3.12.11

St. George's Hall

Saturday, 21 October 1871 - Liverpool, England

St. George's Hall
Door plaque of Mercury,
Roman god of commerce
The most impressive structure in Liverpool is St. George’s Hall. It is possibly the finest neo-classical buildings in the world and one of the greatest buildings of the Victorian Age. It looks like a Greek temple. Perhaps it is a temple--to the God of Commerce who has smiled upon Liverpool. The city certainly used this edifice all to show off their wealth.

As impressive as St. George’s looks on the outside, the inside is breathtaking. There are mosaics on the walls, ceilings and floors. Sculptures in marble and bronze are everywhere. And all this for a meeting hall.

Liverpool had a music festival every three years, but no hall large enough to accommodate it. So in 1836 a group of civic minded citizens got together to raise money and draw up plans for a building to be used not only for the festivals but for meetings, dinners and concerts. They also decided to show the world how prosperous Liverpool had become. Construction started in 1841 and the hall was opened in 1854.

The Great Hall
The great hall is 169 feet long by 76 feet wide and 87 feet high. The floor holds 1400 spectators, while the galleries hold 600. Around the hall in niches are statues of local heroes: George Stephenson, who built the first railway; Sir William Brown, the banker who paid for the Brown Free Library and Museum; Joseph Mayer, the goldsmith that filled said museum; Rev. Hugh McNeile; Edward Smith-Stanley, 14th Earl of Derby; Rev. Archdeacon Brooks, the late rector of Liverpool; Sir Robert Peel, former Prime Minister; and William Ewart Gladstone, the current Prime Minister. There will be more statues added in time, but those are the gentlemen that are here now.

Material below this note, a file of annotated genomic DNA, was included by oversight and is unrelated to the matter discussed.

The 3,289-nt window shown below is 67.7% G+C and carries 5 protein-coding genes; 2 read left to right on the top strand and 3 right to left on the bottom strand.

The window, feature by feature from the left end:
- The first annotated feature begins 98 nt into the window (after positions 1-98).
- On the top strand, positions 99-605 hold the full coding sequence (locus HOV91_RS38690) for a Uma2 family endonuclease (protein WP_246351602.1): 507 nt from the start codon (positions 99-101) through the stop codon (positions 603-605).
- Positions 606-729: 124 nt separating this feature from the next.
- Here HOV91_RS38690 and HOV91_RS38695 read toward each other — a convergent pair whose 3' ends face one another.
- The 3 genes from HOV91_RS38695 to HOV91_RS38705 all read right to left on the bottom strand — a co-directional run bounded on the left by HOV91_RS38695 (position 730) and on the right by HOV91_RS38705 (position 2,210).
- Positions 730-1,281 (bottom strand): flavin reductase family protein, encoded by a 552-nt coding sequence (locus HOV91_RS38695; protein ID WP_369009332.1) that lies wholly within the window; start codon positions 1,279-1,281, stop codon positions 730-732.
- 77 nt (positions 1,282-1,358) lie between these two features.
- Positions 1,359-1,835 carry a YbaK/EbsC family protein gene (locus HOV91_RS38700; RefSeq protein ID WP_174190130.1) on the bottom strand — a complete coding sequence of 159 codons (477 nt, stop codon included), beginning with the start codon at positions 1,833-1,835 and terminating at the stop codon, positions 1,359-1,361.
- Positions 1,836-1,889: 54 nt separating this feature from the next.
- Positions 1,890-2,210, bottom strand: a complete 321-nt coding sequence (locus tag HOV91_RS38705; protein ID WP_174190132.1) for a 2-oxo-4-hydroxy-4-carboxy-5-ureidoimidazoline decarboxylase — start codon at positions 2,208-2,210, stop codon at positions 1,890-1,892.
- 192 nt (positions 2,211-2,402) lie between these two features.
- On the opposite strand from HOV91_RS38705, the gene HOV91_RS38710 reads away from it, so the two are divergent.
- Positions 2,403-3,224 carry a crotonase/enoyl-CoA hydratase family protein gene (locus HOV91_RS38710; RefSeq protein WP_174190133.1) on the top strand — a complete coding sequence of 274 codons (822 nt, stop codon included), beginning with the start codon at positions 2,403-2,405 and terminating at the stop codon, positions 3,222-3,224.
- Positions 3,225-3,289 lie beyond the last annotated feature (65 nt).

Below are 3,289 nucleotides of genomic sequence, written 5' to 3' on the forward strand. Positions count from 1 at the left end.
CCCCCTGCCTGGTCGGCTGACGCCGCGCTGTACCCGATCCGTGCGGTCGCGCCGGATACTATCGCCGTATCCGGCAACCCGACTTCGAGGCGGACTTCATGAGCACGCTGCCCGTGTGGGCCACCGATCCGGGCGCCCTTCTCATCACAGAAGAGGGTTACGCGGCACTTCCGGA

Among all this opulence is St. George’s greatest attraction--their giant organ. It was built by Henry Willis, the greatest organ builder of the Victorian Era. The organ has 7,737 pipes ranging from one-half inch to thirty-two feet. The wind is supplied by a steam engine. The sound is amazing. It is the largest organ in Britain--well, it was until Albert Hall got a larger one just this year. (Not to worry. In 1910 Liverpool will beat London again when the Anglican Cathedral will have the largest organ in Britain.)

St. George's Hall's organ
W.T. Best gives organ concerts in the Great Hall every Thursday at 8:00 pm and Saturdays at 3:00 and 8:00 pm. The admission is 6d. You can rent the hall for thirty-one pounds, ten shillings. The smaller concert room (which is 75 feet square) can be had for sixteen pounds. That is a lot of money in 1871, so there aren’t many performances here.

St. George's Hall is open free to the public to come an admire, or to show off to visiting relatives. This after all belongs to the citizens of Liverpool.

ceiling in the Great Hall

floor

exterior

Listen to Ian Tracey play the Great Organ of St. George's Hall

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